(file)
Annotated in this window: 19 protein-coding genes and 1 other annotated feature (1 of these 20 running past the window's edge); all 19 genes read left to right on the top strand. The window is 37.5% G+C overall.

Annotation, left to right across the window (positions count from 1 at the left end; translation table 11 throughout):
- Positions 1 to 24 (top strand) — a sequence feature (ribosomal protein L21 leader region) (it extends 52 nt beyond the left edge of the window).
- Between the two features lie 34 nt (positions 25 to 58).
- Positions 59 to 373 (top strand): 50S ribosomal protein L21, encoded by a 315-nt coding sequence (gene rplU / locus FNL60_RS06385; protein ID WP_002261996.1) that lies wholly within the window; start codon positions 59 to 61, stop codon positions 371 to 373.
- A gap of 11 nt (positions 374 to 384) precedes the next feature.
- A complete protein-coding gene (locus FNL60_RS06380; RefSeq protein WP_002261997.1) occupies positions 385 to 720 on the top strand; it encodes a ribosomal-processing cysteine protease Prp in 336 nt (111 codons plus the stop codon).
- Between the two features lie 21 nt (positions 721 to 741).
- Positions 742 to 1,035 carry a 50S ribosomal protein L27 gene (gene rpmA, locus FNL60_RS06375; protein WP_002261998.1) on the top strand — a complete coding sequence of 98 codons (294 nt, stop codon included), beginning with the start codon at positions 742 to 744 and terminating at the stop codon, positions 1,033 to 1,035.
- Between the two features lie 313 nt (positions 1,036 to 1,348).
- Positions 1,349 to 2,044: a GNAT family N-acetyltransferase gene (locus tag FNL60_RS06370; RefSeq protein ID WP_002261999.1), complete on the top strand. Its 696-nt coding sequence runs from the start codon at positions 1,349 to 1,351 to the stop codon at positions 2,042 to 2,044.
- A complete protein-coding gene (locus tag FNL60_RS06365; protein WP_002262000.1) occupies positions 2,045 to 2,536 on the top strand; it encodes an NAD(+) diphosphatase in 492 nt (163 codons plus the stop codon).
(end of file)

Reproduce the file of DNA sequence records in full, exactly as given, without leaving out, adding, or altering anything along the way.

Annotated in this window: 19 protein-coding genes and 1 other annotated feature (1 of these 20 running past the window's edge); all 19 genes read left to right on the top strand. The window is 37.5% G+C overall.

Annotation, left to right across the window (positions count from 1 at the left end; translation table 11 throughout):
- Positions 1 to 24 (top strand) — a sequence feature (ribosomal protein L21 leader region) (it extends 52 nt beyond the left edge of the window).
- Between the two features lie 34 nt (positions 25 to 58).
- Positions 59 to 373 (top strand): 50S ribosomal protein L21, encoded by a 315-nt coding sequence (gene rplU / locus FNL60_RS06385; protein ID WP_002261996.1) that lies wholly within the window; start codon positions 59 to 61, stop codon positions 371 to 373.
- A gap of 11 nt (positions 374 to 384) precedes the next feature.
- A complete protein-coding gene (locus FNL60_RS06380; RefSeq protein WP_002261997.1) occupies positions 385 to 720 on the top strand; it encodes a ribosomal-processing cysteine protease Prp in 336 nt (111 codons plus the stop codon).
- Between the two features lie 21 nt (positions 721 to 741).
- Positions 742 to 1,035 carry a 50S ribosomal protein L27 gene (gene rpmA, locus FNL60_RS06375; protein WP_002261998.1) on the top strand — a complete coding sequence of 98 codons (294 nt, stop codon included), beginning with the start codon at positions 742 to 744 and terminating at the stop codon, positions 1,033 to 1,035.
- Between the two features lie 313 nt (positions 1,036 to 1,348).
- Positions 1,349 to 2,044: a GNAT family N-acetyltransferase gene (locus tag FNL60_RS06370; RefSeq protein ID WP_002261999.1), complete on the top strand. Its 696-nt coding sequence runs from the start codon at positions 1,349 to 1,351 to the stop codon at positions 2,042 to 2,044.
- A complete protein-coding gene (locus tag FNL60_RS06365; protein WP_002262000.1) occupies positions 2,045 to 2,536 on the top strand; it encodes an NAD(+) diphosphatase in 492 nt (163 codons plus the stop codon).